Symptoms of moderate and severe uterine prolapse include a heavy and pulling sensation in the pelvis as well as urinary and bowel issues. A woman with moderate or severe uterine prolapse may feel like something is falling out of her vagina or as if the tissue of her vagina is abnormally loose. In extreme cases, the condition can even cause part of the uterus to protrude from the vagina. If you experience any of these symptoms, you should contact your doctor right away.


Endometriosis can be a particularly painful complication of uterine health. This is a disorder in which endometrial tissue grows outside of the uterus. During menstruation, the endometrial tissue that has spread outside of the uterus acts just as the endometrium does in the uterus, breaking down and shedding. Unlike the lining of the uterus, this tissue does not have a way to exit the body and gets trapped. When this happens, cysts and scars can form along with adhesions, which are fibrous tissue that can cause pelvic tissues and organs to stick together.

Women with endometriosis often experience severe pain, especially during their periods. They may also face fertility issues, which can sometimes be treated. If you experience abnormal bleeding during your period or pelvic pain, be sure to let your doctor know.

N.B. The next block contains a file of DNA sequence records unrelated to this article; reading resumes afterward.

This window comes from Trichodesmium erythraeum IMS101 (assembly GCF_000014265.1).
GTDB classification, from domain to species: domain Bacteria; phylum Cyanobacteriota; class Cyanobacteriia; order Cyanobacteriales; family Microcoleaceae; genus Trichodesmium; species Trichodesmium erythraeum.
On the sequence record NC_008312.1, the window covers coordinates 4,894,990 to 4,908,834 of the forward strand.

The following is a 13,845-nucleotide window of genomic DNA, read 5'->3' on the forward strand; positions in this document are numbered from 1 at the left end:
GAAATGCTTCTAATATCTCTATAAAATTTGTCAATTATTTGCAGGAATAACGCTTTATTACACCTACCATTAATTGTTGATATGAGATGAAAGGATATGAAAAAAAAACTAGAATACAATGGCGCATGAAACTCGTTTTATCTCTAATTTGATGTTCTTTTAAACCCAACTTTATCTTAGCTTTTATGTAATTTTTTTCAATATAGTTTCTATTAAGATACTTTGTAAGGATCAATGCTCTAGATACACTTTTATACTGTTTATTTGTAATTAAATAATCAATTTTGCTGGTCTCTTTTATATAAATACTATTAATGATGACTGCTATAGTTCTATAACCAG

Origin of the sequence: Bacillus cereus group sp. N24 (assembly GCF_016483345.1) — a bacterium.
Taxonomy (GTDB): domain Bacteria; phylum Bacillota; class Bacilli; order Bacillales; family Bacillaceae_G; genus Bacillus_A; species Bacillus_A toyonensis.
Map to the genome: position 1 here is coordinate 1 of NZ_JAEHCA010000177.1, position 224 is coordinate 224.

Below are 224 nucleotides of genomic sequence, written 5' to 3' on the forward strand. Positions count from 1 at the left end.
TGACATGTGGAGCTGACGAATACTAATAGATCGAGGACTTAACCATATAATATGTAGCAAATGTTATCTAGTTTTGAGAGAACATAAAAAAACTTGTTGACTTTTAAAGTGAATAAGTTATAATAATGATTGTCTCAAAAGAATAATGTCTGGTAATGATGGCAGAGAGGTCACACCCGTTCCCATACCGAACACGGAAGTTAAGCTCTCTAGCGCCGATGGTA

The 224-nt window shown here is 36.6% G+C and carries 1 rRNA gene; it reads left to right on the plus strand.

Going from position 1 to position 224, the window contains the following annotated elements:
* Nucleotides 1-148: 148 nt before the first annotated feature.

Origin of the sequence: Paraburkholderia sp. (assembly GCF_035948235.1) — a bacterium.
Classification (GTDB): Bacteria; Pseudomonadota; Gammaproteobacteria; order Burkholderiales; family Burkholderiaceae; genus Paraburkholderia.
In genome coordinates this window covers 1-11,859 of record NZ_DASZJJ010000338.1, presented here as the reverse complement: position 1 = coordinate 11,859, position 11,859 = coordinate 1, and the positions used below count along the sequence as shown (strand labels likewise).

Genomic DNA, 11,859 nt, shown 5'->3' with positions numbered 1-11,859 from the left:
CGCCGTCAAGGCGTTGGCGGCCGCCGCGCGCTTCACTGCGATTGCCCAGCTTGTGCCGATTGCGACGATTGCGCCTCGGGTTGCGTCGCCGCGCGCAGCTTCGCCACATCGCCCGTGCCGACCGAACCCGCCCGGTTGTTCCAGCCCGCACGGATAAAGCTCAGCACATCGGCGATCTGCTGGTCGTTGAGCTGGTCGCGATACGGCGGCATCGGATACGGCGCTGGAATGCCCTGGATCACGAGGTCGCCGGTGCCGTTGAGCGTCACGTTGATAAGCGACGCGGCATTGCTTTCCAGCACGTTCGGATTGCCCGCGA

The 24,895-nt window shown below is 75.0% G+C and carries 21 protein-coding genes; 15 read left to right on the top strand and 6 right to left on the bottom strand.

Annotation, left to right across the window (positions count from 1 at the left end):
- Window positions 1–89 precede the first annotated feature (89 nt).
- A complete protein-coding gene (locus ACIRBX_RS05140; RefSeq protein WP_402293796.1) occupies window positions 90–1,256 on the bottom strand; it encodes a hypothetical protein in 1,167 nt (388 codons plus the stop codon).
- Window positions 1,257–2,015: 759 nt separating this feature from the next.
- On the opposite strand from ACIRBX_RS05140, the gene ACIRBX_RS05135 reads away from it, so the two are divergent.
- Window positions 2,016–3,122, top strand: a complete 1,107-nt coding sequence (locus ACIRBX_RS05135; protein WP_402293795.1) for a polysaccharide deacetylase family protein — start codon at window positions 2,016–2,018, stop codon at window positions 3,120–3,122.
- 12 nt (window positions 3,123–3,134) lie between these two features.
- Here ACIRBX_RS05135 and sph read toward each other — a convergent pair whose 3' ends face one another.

Structural anomalies

When talking about uterine health, we should remember that not every woman's uterus looks like the photograph you would find in an anatomy textbook. According to experts, congenital uterine anomalies occur in less than 5 percent of all women, but have been detected in nearly a quarter of women who have had miscarriages or premature deliveries.

The most common uterine anomaly is a septate uterus, which occurs when the uterus looks normal on the outside, but the uterine chamber is divided into two chambers by a fibrous or muscular septum on the inside. Another uterine anomaly is known as a bicornuate uterus, which also involves two separate chambers on the inside of the uterine cavity, but a bicornuate uterus is abnormally shaped on the outside, too. Other structural anomalies involve the development of two uteruses, a condition known as uterus didelphys.

Women with congenital structural issues often experience no symptoms or fertility issues. However, in some cases, structural problems can lead to pain or miscarriage. The only way to find out if you have a structurally atypical uterus is through an imaging test, so some women do not find out until they become pregnant.

Maintaining uterine health

To maintain your uterine health, it's important to understand your anatomy, be aware of symptoms to look out for and, most important, attend regular gynecological health exams.

Most uterine health complications involve abnormal vaginal bleeding as well as persistent pelvic pain and pressure. If you experience these symptoms or any other symptoms, such as urinary problems, constipation or abdominal pain, be sure to schedule a doctor's visit right away.

Ensuring that you maintain your uterine health will help your reproductive health and overall health.